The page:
immigrants, recovering drug addicts, unemployed and people from Rwanda and Burundi.
The paso depicting the ninth station, Jesus Is Stripped of His Garments, included a prayer for victims of sexual abuse.
A few days earlier, Jenny McGuire, 18, of the Irish Diocese of Ferns, said that years of revelations of clerical abuse of children had caused most Irish Catholics to lose faith in the institution of the Church rather than their faith in God.
“It’s not that they don’t believe in Jesus or that they don’t have faith in Jesus,” she said, “but it’s the institution of the Church and the priests that they’re losing faith in. It’s not that they’re completely nonreligious. There still is strong faith in Ireland.”
Seamus Sutton of County Wexford agreed, adding that World Youth Day, including the Way of the Cross, was a healing opportunity for pilgrims.
“I see this as a reconciliation with the Church and with how these people are serving
God and what I’m following,” he said. Lauren O’Reilley, also from County Wexford, said that the abuse allegations had been especially hard for the Irish priests “that are so good”.
“People in Ireland are losing their faith, especially young people,” she said. “It’s nice to see all of us coming together to see that people still have faith.”
In his remarks at the end of the service Pope Benedict acknowledged that everyone knows suffering, but he urged the young people to focus on
Christ’s suffering out of love for all humanity and to imitate that love by committing themselves to alleviating the suffering of others.
Pope Benedict said that meditating on Christ’s Passion and death should lead Christians to ask: “What can we do for him?”
“Christ’s Passion urges us to take upon our own shoulders the sufferings of the world, in the certainty that God is not distant or far removed from man and his troubles” because Christ became human himself,
enduring suffering and death, the Pope told the young people.
The Pope prayed that Christ’s love would “increase your joy and encourage you to go in search of those less fortunate. You are open to the idea of sharing your lives with others, so be sure not to pass by on the other side” of the road “in the face of human suffering, for it is here that God expects you to give of your very best: your capacity for love and compassion.” Jack Valero: Page 12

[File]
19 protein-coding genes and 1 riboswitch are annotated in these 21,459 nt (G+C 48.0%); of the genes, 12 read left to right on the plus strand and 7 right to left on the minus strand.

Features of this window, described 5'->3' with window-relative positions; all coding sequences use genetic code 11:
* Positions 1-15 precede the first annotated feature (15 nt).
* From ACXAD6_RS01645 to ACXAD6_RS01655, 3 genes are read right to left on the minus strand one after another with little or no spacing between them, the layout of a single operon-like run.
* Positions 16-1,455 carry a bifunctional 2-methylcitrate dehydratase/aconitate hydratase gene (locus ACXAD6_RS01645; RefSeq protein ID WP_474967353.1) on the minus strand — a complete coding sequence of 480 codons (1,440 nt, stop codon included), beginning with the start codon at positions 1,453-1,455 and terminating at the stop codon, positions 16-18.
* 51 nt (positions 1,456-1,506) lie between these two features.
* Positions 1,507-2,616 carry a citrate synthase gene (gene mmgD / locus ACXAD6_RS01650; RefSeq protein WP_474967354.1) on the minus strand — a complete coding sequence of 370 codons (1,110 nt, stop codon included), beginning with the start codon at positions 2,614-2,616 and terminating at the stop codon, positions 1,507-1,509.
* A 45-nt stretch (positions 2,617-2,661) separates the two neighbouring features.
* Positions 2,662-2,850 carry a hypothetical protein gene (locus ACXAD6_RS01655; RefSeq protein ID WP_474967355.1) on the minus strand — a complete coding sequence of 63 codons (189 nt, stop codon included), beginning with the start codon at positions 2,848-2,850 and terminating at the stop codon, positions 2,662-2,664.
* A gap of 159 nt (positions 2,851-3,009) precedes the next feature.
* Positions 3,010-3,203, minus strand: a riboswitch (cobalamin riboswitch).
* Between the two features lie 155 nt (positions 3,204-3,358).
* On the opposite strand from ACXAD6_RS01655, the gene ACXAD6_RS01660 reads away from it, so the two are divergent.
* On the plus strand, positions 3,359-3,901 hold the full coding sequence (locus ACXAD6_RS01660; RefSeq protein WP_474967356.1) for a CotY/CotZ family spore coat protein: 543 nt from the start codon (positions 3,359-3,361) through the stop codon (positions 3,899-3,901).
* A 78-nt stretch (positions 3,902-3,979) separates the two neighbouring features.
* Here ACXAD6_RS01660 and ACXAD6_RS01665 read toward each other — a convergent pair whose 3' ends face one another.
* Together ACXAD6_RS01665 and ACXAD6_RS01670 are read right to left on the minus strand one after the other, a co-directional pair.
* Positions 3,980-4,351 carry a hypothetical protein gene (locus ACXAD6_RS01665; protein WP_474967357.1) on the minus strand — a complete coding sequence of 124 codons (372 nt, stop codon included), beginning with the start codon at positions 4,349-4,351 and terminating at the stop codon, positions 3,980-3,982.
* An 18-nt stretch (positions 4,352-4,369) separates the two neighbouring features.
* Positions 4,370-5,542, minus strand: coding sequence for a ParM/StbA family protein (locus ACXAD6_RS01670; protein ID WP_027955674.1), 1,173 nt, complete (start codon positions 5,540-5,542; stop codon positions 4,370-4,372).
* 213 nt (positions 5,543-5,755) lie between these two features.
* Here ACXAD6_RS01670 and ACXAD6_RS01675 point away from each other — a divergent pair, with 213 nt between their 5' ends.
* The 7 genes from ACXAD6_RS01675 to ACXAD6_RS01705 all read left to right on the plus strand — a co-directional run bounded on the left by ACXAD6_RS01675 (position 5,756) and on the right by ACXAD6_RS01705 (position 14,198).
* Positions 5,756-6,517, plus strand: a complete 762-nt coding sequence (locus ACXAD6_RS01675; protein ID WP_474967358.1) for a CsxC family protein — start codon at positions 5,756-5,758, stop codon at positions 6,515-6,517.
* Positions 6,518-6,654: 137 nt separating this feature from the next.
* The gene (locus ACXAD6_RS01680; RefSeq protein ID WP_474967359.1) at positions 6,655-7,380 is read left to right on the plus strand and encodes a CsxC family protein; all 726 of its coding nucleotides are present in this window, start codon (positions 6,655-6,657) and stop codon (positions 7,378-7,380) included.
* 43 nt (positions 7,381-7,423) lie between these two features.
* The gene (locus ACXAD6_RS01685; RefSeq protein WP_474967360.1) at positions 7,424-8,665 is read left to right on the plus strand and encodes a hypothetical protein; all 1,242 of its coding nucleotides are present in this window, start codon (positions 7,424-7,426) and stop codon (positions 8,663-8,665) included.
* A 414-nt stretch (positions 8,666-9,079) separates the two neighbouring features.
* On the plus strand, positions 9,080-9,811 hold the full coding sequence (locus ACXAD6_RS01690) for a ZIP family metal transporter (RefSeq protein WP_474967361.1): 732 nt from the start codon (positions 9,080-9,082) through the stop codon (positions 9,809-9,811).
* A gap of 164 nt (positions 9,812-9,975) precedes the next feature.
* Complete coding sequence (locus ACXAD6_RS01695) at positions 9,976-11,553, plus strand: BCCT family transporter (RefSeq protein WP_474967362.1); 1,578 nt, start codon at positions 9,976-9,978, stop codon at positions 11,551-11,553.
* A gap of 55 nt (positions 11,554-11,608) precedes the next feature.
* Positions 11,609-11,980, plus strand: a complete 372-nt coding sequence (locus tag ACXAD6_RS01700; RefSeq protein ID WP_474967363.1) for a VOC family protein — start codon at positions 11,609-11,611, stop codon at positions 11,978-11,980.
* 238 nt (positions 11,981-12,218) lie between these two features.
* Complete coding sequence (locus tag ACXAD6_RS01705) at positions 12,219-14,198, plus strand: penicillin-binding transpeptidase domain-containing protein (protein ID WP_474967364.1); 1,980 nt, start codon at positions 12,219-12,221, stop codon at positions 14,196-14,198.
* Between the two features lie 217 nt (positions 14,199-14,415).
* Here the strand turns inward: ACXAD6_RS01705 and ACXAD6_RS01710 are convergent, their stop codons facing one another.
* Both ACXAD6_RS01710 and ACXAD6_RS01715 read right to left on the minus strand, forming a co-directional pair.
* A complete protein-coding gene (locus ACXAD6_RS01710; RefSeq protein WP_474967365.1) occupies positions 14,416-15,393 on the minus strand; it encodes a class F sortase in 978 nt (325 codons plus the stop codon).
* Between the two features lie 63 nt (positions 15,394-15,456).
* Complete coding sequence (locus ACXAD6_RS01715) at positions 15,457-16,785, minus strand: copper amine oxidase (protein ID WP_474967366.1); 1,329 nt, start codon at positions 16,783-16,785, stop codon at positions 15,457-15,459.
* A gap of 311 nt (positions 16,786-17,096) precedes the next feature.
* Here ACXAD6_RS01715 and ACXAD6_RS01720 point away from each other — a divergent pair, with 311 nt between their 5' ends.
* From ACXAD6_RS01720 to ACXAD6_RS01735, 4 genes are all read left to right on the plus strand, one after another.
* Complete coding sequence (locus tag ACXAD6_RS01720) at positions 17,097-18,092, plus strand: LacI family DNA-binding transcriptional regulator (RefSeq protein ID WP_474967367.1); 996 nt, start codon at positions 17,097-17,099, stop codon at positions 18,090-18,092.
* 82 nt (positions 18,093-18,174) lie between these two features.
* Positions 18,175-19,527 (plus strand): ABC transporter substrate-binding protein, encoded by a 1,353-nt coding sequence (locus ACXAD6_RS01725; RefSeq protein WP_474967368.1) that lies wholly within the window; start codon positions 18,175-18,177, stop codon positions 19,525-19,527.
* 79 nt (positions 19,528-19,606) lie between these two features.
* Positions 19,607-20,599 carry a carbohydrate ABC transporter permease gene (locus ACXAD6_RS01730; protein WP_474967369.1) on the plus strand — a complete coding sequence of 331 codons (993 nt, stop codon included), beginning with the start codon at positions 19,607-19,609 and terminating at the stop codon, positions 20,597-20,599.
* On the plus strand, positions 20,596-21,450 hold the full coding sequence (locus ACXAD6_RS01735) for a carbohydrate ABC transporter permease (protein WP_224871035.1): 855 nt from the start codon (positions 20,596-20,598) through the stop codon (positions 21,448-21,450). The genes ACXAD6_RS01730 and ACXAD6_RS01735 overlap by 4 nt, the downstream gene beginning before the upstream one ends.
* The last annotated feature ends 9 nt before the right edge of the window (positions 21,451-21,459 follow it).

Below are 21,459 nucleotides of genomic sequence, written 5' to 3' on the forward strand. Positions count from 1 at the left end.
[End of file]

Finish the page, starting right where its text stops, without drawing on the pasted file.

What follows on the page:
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Scholars need humility, Pope tells professors
POPE MEETS YOUNG ACADEMICS BY CAROL GLATZ
POPE BENEDICT XVI’s meetings with young religious women and young university professors, held in the same complex, had very different tones.
The Sisters and nuns gathered in the sunny courtyard of the Basilica of St Lawrence, while the professors gathered inside the imposing stone basilica.
The young consecrated women were exuberant, singing and chanting. Most of them stood on their plastic chairs when the Pope entered. The young professors talked quietly before the Pope arrived and remained standing on the floor when the Pope entered; they were in a church, after all. The Pope was once a young professor himself, and much of his advice to the scholars was based on personal experience.
Too many universities are training the young for a profession without helping them to learn to seek and to love knowledge and truth and what it means to be created in God’s image, Pope Benedict said.
Catholics teaching in universities are part of a centuries-long chain of men and women committed to teaching the faith and making it credible to human reason, he said.
It’s not enough to be an expert in your subject, the Pope told the professors. The path to the fullness of truth calls for complete commitment: a path of understanding and love, of reason and faith.
Scholars must have humility, he said. “We must not draw students to ourselves, but set them on the path toward the truth; which we seek together.” While the mood was more effervescent in the courtyard with the Sisters and nuns, the Pope’s message was no less challenging.
Pope Benedict told the young religious: “In a world of relativism and mediocrity, we need that radicalism to which your consecration, as a way of belonging to God who is loved above all things, bears witness.”
Through their lives and vows religious become a “living exegesis” or explanation of God’s word of love and salvation.
“Your lives must testify to the personal encounter with Christ which has nourished your consecration, and to all the transforming power of that encounter,” he said.
“The Church needs your youthful fidelity, rooted and built up in Christ,” he told them before intoning the Lord’s Prayer in Latin. As the high, light voices of the Sisters filled the courtyard, the Pope sang more and more quietly.
EAST AFRICA CRISIS